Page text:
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Unravelling GMOs

July 24, 2017

"GMO's" - The term gets tossed around a lot, and I get the impression we all have some vague idea about what they are, and that we should be basically be afraid of them, right?

 

Well, it's a complicated topic. But, worry not, I'm here to [kind of] uncomplicate it for you. 

 

What are GMO's?

 

Let's start with some basics first to get everyone on the same page.  GMO's stands for: "genetically modified organisms". Technically, under this umbrella term, a wide range of concepts is covered, which we will get into, but likely when you hear the term these days - they are referring to crops that have been genetically modified in a lab. 

 

Every living cell, whether it's a plant, animal or some sort of bacteria, virus or mold - all have DNA; unique genetic code that dictates how that cell or organism or animal functions. Within DNA are genes, which are sections of genetic code that have a specific function.  So for example, as humans, we have genes that dictate what colour eyes we have. Each variety of plant is different because their genes are uniquely different.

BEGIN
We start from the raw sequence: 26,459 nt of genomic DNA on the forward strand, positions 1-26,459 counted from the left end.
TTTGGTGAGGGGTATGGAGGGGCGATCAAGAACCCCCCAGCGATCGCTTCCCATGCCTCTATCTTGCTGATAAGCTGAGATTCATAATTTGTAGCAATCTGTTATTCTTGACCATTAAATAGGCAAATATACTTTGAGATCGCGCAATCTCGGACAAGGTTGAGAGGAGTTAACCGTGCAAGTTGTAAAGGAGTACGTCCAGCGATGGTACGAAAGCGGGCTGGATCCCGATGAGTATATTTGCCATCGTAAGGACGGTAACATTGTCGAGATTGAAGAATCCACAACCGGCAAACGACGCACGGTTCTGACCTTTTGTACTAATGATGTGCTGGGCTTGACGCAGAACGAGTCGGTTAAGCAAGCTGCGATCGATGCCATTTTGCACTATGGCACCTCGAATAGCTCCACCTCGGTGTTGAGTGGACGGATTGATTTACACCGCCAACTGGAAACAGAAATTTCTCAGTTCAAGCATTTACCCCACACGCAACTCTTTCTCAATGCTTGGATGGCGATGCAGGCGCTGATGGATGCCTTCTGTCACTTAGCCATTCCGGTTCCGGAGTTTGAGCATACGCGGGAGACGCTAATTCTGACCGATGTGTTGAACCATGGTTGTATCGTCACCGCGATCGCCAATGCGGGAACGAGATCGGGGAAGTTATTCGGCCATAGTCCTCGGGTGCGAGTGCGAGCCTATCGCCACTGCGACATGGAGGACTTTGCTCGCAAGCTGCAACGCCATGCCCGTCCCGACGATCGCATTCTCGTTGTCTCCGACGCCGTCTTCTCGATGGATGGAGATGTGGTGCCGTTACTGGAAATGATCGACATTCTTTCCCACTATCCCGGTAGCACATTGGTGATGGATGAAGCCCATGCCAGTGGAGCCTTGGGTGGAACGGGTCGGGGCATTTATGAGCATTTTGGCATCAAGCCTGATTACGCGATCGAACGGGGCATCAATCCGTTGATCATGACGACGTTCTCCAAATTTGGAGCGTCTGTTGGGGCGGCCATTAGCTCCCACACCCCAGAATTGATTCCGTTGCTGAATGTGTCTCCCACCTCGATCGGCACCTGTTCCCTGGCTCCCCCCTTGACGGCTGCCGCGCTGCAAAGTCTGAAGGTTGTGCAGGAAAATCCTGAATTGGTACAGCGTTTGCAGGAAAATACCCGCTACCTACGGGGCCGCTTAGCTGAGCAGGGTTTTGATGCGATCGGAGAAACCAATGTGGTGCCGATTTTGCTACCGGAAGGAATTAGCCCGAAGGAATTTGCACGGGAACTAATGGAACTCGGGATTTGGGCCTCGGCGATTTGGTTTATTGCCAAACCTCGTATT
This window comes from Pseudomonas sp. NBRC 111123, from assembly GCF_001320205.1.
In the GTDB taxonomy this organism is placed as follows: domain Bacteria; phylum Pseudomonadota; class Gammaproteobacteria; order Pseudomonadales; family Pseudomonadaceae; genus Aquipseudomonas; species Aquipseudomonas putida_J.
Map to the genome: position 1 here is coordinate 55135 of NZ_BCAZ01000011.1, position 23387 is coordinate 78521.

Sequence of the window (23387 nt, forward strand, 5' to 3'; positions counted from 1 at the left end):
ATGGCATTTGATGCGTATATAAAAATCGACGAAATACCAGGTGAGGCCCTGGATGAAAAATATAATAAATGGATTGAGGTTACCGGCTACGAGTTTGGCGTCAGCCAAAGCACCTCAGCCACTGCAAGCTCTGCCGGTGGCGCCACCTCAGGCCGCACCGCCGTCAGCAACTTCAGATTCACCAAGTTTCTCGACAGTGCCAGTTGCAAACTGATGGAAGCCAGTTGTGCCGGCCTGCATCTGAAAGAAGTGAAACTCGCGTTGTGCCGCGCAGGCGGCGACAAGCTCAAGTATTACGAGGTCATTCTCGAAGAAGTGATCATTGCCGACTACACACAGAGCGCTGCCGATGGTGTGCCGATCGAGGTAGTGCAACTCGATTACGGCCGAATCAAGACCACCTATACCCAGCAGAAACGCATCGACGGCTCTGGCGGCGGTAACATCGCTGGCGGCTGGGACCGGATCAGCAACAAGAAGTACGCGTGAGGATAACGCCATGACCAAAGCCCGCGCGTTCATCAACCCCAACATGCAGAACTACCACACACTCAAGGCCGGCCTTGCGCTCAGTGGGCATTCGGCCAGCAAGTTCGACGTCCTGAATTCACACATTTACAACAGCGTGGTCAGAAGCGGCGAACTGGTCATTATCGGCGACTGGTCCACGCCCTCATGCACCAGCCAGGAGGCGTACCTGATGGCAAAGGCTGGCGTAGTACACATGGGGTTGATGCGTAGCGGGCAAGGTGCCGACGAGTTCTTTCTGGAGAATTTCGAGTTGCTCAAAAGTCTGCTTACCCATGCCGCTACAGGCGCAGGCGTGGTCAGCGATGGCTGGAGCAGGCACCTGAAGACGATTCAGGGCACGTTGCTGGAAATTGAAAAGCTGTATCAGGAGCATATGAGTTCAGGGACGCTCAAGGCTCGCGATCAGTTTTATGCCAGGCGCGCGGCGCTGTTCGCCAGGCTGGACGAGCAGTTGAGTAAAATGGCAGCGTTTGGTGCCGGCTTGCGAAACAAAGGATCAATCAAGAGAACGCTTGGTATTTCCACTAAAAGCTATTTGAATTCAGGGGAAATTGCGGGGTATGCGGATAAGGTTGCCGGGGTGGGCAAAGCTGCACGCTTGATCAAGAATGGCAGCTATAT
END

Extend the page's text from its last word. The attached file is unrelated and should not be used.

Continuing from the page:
Everyone still with me? 

 

Scientists have learned how to insert genes from one species into another, to give it certain traits through the power of biotechnology.  the genes are coming from other plants or bacteria genomes. 

 

The argument for their existence is that we have been breeding plants and animals haphazardly for eons. Which does change the DNA and genetics, so technically most varieties of plants have had their genetic code "modified" purposely by humans. Now, we are simply doing it in a way that targets one gene, rather than making two plants have weird plant sex to make a new completely different plant (as our ancestors have done in the past). This is the other subsection of the term "GMO";  Plant breeding has been essential to civilization, however, this is not usually what people mean when people use the term GMO these days.  Because of this, you might hear people say: "yes, but everything is genetically modified!" which technically is true, but they are very different concepts.

 

I admit I find the process of genetic modification in a lab a little discomforting, it just seems sort of unnatural. It's kind of like the difference between two humans making a baby, and putting an embryo in a lab and selecting a brown-haired, blue-eyed, short person. The concept is just kind of freaky.    HOWEVER, as odd as it is, the actual process of genetic modification doesn't worry me all that much with respect to safety, nutrition and health. If it is used for good, I am on board.